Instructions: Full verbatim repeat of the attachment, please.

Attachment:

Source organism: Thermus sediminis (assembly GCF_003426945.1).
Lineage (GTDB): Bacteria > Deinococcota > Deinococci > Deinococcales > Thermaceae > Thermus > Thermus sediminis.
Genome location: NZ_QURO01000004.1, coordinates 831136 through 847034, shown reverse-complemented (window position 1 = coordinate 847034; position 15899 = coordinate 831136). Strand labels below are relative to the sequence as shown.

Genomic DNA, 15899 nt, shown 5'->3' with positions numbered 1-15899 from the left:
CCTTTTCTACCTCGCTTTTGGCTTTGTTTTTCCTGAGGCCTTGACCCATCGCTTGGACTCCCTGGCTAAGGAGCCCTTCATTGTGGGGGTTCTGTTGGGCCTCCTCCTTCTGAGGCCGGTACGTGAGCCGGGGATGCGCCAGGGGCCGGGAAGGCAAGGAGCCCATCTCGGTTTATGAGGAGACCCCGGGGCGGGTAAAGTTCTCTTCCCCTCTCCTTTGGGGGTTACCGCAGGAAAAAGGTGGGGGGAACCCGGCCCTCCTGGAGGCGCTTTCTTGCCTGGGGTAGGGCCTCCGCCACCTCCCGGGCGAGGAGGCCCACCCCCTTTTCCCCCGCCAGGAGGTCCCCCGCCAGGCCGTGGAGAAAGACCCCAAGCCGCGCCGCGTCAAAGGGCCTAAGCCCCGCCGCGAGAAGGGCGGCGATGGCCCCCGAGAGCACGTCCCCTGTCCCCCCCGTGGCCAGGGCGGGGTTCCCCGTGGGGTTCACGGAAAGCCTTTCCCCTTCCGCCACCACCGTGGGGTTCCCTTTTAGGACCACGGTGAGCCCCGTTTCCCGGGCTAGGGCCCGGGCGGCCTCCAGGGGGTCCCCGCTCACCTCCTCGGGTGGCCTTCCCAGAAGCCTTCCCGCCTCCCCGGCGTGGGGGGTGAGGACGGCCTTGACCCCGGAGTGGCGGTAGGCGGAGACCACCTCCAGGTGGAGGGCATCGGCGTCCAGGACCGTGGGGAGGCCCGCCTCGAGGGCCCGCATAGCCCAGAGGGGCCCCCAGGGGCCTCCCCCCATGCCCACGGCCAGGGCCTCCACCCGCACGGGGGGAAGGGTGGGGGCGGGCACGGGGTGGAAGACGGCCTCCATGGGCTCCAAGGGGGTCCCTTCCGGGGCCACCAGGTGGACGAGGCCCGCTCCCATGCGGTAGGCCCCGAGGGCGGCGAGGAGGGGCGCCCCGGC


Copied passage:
Source organism: Thermus sediminis (assembly GCF_003426945.1).
Lineage (GTDB): Bacteria > Deinococcota > Deinococci > Deinococcales > Thermaceae > Thermus > Thermus sediminis.
Genome location: NZ_QURO01000004.1, coordinates 831136 through 847034, shown reverse-complemented (window position 1 = coordinate 847034; position 15899 = coordinate 831136). Strand labels below are relative to the sequence as shown.

Genomic DNA, 15899 nt, shown 5'->3' with positions numbered 1-15899 from the left:
CCTTTTCTACCTCGCTTTTGGCTTTGTTTTTCCTGAGGCCTTGACCCATCGCTTGGACTCCCTGGCTAAGGAGCCCTTCATTGTGGGGGTTCTGTTGGGCCTCCTCCTTCTGAGGCCGGTACGTGAGCCGGGGATGCGCCAGGGGCCGGGAAGGCAAGGAGCCCATCTCGGTTTATGAGGAGACCCCGGGGCGGGTAAAGTTCTCTTCCCCTCTCCTTTGGGGGTTACCGCAGGAAAAAGGTGGGGGGAACCCGGCCCTCCTGGAGGCGCTTTCTTGCCTGGGGTAGGGCCTCCGCCACCTCCCGGGCGAGGAGGCCCACCCCCTTTTCCCCCGCCAGGAGGTCCCCCGCCAGGCCGTGGAGAAAGACCCCAAGCCGCGCCGCGTCAAAGGGCCTAAGCCCCGCCGCGAGAAGGGCGGCGATGGCCCCCGAGAGCACGTCCCCTGTCCCCCCCGTGGCCAGGGCGGGGTTCCCCGTGGGGTTCACGGAAAGCCTTTCCCCTTCCGCCACCACCGTGGGGTTCCCTTTTAGGACCACGGTGAGCCCCGTTTCCCGGGCTAGGGCCCGGGCGGCCTCCAGGGGGTCCCCGCTCACCTCCTCGGGTGGCCTTCCCAGAAGCCTTCCCGCCTCCCCGGCGTGGGGGGTGAGGACGGCCTTGACCCCGGAGTGGCGGTAGGCGGAGACCACCTCCAGGTGGAGGGCATCGGCGTCCAGGACCGTGGGGAGGCCCGCCTCGAGGGCCCGCATAGCCCAGAGGGGCCCCCAGGGGCCTCCCCCCATGCCCACGGCCAGGGCCTCCACCCGCACGGGGGGAAGGGTGGGGGCGGGCACGGGGTGGAAGACGGCCTCCATGGGCTCCAAGGGGGTCCCTTCCGGGGCCACCAGGTGGACGAGGCCCGCTCCCATGCGGTAGGCCCCGAGGGCGGCGAGGAGGGGCGCCCCGGC